Films created by Middlesex producers and directors were given their screen premiere to a receptive invited audience, which included students involved in the films in a variety of capacities such as cinematographers, actors and editors alongside industry professionals.
David Heinemann, Programme Leader for BA Film at Middlesex University said: “A wide range of topical, challenging and entertaining work was screened, from documentaries about transgender and the terrorist shooting in Oslo, to dramas exploring mental illness, religious transgression, and the plight of a Jewish Nazi in WWII.
“This is the second year of our collaboration with the BFI. The choice of the venue is down to its peerless screening facilities, its central location, and the fact that is represents the spiritual heart of UK film and television as evidenced in its programming, its archive and its educational outreach.”
One of the works shown was the art of my scars, a documentary directed by BA Film student James Landproviding an introspective look into the life of transgender man, Kay Jane Browning, chronicling his transition through his relationship with the art forms he has used to express himself throughout.
Speaking about his time at Middlesex, James Land said: “I've loved every second of the BA Film course and feel a sense of melancholy about its climax.
“I came to Middlesex with the intention of learning my trade as a screenwriter or a film critic. Towards the end of the first year I fell into Directing and I haven't looked back since. I’ve directed music videos, adverts and short films and worked as cinematographer of two third year films this year.
“I like cerebral and artistic takes on common social realist stories. I firmly believe that every life is worthy of a million dramas and am fascinated by meeting new and interesting characters in life that have stories to tell.”
Three awards were given out on the night with the audience award going to the art of my scars which was directed by James Land and produced by Emily Mitchell.
The BA Film jury prize was won by Sabina which was directed by Patricia Musakanya and produced by Hannah McInally. The BA Television Production jury prize was won by Papilio which was directed by Mehdi Mollai and produced by Khulood Alansi.
Basil Glynn, Programme Leader for BA Television Production at Middlesex University said: “The end of year show is an ideal setting to showcase the very high quality work of our final year BA Television Production degree students. Our students are multi-skilled and industry ready by the time they graduate and the outstanding technical standards and wonderful creativity displayed by the productions this evening underline this fact.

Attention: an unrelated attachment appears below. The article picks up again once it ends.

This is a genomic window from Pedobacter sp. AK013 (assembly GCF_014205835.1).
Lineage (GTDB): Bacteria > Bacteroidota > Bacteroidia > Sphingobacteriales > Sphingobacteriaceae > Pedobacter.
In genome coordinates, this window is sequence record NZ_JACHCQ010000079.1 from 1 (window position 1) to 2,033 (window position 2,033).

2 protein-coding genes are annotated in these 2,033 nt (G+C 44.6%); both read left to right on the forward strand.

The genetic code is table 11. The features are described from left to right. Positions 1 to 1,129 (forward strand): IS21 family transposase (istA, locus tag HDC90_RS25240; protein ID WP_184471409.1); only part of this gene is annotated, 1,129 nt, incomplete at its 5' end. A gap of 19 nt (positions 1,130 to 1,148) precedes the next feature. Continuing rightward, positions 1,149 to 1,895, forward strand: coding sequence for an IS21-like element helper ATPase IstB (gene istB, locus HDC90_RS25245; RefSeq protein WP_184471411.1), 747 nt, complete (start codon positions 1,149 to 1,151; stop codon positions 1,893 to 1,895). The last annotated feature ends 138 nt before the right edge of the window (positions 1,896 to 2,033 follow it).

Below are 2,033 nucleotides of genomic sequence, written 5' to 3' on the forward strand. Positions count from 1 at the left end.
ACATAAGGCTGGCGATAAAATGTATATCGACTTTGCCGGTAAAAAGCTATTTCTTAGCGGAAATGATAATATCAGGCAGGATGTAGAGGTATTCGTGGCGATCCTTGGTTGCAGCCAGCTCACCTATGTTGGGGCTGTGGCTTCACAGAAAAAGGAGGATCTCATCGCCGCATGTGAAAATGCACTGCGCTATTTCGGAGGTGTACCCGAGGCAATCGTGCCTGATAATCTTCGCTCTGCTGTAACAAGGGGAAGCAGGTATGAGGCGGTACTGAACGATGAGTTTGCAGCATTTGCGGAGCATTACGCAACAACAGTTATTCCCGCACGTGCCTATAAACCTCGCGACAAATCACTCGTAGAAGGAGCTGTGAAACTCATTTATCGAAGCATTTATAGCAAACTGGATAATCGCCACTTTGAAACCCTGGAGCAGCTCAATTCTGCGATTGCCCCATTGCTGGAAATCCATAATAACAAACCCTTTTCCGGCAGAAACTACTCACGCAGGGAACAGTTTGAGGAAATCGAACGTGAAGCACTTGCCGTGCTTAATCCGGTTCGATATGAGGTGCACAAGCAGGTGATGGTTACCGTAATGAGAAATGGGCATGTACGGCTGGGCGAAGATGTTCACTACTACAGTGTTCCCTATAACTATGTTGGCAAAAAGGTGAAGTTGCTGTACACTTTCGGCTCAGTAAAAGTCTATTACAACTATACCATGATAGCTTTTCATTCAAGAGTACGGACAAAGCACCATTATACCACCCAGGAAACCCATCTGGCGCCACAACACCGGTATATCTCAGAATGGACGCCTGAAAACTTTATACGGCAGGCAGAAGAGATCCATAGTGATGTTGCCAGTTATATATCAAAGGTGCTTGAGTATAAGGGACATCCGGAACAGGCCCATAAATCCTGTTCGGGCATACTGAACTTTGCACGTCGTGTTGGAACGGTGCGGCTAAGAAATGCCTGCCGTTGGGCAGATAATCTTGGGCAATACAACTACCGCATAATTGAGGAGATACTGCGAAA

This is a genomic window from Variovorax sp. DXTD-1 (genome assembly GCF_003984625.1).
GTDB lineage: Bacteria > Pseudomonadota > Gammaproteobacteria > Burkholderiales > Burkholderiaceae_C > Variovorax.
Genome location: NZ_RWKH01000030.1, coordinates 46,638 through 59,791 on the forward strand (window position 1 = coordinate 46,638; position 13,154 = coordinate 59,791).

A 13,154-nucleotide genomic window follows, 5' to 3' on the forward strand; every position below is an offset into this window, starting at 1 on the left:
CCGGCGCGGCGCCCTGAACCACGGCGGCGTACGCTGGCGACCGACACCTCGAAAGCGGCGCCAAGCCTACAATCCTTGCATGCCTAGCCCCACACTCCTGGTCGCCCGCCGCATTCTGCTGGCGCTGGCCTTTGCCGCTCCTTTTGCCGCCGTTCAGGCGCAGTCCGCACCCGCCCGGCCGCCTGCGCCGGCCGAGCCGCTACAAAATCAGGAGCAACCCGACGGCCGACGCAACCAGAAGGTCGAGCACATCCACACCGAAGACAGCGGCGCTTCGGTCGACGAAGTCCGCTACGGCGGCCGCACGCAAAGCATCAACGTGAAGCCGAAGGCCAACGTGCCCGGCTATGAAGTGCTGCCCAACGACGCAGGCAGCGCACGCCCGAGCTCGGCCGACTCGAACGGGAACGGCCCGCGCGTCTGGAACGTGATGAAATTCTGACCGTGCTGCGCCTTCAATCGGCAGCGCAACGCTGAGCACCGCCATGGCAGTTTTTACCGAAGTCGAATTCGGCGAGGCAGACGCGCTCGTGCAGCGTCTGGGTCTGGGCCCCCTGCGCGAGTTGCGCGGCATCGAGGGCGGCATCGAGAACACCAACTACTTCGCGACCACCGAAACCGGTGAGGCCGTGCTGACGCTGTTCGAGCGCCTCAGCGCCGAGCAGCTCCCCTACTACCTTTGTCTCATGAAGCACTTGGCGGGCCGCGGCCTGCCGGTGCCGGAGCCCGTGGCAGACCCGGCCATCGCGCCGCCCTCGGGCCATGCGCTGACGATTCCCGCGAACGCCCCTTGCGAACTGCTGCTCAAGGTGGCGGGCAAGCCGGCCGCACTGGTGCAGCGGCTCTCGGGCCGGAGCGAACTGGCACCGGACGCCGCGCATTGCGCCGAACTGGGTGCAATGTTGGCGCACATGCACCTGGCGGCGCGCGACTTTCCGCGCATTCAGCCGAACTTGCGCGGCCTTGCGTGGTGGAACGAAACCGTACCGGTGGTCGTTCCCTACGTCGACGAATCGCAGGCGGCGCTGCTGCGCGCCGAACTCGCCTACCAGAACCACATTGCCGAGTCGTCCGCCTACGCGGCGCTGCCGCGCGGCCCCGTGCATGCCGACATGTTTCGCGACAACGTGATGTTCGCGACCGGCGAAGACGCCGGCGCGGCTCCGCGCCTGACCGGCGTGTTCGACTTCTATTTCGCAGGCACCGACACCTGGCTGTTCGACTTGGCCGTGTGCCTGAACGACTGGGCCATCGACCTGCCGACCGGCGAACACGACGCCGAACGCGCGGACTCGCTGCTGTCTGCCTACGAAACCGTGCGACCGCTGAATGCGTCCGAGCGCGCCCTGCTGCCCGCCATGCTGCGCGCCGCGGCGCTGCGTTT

“Many of the final year students showing their work are already working in television and their reputation is going from strength to strength. Earlier in the year Commissioning Editors at the BBC praised the professionalism and know-how of our third year students when they pitched their ideas and the standard of productions being screened at this show prove that they were right.
“As well as student employability, another real strength of the Television Production degree is the great diversity of its student cohort. The television industry is crying out for more diversity with the clock moving backwards as the number of Black, Asian and minority ethnic personnel working in the industry declines year on year.
“Our Television Production students are the very people the television industry desperately needs if it’s going to be in any way reflective or representative of the audience it’s serving. I sincerely believe our students will go on to have fantastic careers and we’ll be watching their work for years to come.”
The BA Television Production course focuses on areas such as idea development, writing, directing, producing and researching as well as specialist TV studio roles including Floor Manager, Gallery Production Assistant and Studio Director. Students are given the opportunity to further specialise in the specific production roles aligned to their individual talents and passions.
Speaking about her camera work being showcased at the home of the British Film Industry, BA Television Production student, Karina Stefamisina from Latvia said: “I’m very proud to be here, the University has given me a lot of opportunities and support. It’s really helped and we have created a great film.”
The BA Film course at Middlesex University sees students gaining hands on experience of the industry from day one, with digital filmmaking workshops and short film production in response to briefs throughout the course. Practical and theoretical problems are tackled through briefs, essays, and individual and group activities. Through attendance at workshops, seminars, tutorials and lectures, some with industry professionals, students learn to analyse their own work and that of others.
Both programmes enjoy being based in London, the hub of this fast paced industry.